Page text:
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Back in the Canyon, we watch as a new season springs forth
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Back in the Canyon, we watch as a new season springs forth

Back in the Canyon, we watch as a new season springs forth

Posted from Seattle, WA on April 25, 2024

Fall, winter, and if there is a monsoon, summer are the best times in the Bootheel. Spring can be dusty and very very windy and is usually bone-dry.

But it’s still spring and a lot of things bloom and a lot of things fly in. This year was on the heels of a failed monsoon and then the winter rains mostly failed, but then spring rains came along and surprised everyone, perhaps saving the day a little bit.

When we got to the house, we were surprised to find no water and no internet. One of those is essential to life, I can’t remember which.

Delia got in touch with some very nice people at the phone company and we got internet. Then Delia called Elbrock, the well-drillers in the region who had serviced this well twice in the past.

That’s Bunch, the owner of the Elbrock company, pulling out screws from the roof of the wellhouse so they could drop a cable into the well. Bunch says well-houses are a thing of the past, and ours was the reason they had to bring in that big white crane. Next time there’s a problem though, they’ll just knock down the well-house which is no longer needed for this size well That will be ok with us: The Rock Squirrels have appropriated the well-house as their own all-gender bathroom.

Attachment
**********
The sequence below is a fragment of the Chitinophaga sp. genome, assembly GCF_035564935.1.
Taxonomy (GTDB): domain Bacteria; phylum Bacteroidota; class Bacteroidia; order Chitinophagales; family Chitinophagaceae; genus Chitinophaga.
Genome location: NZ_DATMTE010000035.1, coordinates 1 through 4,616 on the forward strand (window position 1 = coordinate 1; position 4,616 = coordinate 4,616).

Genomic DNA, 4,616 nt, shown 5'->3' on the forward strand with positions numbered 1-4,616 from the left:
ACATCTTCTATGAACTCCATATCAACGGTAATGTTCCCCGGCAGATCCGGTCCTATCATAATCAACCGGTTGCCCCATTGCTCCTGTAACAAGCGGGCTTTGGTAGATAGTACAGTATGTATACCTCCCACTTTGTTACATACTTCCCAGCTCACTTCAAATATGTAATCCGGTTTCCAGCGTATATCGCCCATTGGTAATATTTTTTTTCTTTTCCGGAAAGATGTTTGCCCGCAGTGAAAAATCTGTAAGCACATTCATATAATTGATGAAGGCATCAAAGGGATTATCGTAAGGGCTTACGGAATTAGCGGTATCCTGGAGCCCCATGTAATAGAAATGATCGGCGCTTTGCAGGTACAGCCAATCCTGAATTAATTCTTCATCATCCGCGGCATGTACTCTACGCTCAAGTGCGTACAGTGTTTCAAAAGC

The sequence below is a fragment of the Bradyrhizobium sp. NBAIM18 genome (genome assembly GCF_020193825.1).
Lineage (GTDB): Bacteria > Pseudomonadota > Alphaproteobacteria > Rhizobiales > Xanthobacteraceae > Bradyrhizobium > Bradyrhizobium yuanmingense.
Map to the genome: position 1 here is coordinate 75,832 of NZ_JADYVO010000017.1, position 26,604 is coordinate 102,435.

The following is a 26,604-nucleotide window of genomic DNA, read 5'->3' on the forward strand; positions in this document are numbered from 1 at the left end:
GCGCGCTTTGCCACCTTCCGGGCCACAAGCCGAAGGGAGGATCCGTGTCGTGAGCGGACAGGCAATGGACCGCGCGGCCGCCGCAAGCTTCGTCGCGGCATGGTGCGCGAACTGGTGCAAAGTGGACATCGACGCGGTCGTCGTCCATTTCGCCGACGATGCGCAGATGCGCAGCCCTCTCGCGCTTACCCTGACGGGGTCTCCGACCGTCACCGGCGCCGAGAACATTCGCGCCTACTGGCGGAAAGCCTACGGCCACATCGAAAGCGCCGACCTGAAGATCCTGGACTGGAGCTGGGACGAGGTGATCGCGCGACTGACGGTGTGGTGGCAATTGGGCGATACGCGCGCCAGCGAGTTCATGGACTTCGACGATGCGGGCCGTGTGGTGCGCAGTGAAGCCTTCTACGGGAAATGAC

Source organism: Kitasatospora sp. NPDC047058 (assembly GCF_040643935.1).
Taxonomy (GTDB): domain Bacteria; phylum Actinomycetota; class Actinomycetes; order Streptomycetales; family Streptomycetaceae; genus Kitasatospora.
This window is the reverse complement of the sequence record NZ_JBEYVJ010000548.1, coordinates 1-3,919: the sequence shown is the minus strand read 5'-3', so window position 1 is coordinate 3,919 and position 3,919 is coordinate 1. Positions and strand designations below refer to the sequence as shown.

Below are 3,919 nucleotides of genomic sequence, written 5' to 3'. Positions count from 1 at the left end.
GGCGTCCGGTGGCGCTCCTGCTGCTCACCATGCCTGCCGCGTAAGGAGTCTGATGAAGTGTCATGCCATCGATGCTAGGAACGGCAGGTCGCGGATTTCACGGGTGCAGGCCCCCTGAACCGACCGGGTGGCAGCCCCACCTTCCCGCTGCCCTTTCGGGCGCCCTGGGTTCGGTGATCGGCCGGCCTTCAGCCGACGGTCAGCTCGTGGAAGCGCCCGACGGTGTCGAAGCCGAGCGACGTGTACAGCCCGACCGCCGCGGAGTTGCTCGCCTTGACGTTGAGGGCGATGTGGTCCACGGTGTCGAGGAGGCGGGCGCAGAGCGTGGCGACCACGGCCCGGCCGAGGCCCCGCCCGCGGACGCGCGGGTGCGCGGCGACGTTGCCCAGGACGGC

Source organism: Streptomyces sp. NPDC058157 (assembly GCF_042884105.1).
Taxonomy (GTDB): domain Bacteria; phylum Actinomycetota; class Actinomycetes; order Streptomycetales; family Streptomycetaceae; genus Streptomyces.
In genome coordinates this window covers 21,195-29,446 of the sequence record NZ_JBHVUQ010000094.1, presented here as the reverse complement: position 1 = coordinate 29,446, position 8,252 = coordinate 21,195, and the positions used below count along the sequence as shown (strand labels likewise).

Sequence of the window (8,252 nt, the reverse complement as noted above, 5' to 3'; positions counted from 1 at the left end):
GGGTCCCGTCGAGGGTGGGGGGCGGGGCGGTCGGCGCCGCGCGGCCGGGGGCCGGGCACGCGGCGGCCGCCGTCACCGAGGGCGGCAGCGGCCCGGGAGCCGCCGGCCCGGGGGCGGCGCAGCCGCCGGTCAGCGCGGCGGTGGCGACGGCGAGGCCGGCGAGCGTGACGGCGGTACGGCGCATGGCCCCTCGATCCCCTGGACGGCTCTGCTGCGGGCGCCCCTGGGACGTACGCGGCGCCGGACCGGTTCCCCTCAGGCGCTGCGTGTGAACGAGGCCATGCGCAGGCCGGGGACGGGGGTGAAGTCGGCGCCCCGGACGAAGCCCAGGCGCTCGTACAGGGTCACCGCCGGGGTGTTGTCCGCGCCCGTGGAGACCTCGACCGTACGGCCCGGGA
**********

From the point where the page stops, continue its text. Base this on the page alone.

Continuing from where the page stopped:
It was stunning to see the measured speed and efficiency of the Elbrock team. When they got the new pump installed, 700 feet down, we turned on the water, and there was just a sputter.. I thought it was all over and we’d have to just call it a camping area BYOW, bring your own water and had conclueded that the water table had fallen. Bunch might have been upset, but he didn’t show it, and walked the line up to the Gravity tank that fed the house, along which he spotted a tiny wet place in the ground, found the leak in a bypass pipe and fixed it in 5 minutes and we had water. Our story had a happy ending this time. For some big cities around the world in the next ten years, there might be no heroes from Elbrock to save them.

That’s Walter, Bunch and John. And guess what, they were really nice guys!

The Cover shot is of a Scott’s Oriole with Eagle Mountain the background. Our arrival was timed with the Scott’s Orioles’ and they were nicely in force this year as opposed to last year. The Scott’s Oriole is not really a shy bird and it has in my opinion the best song in the US, just my opinion here, most people pick Hermit Thrush and some might say Western Meadowlark or a host of others. But the Scott’s Oriole in any case is the serenader of the Canyons in the Southwest, what a wonderful bird.

The Hooded Orioles came a day or so after the Scotts, and they too are not shy, but unlike the Scott’s are just a little bit crazy. The Hoodeds pairs don’t seem to want to be far from each other and they are constantly tootling around the Canyon together. We have seen the male do some spectacular parenting, carrot-and-sticking a baby off the ground where it had fallen back into the nest, which is carefully woven and provides good protection from many predators.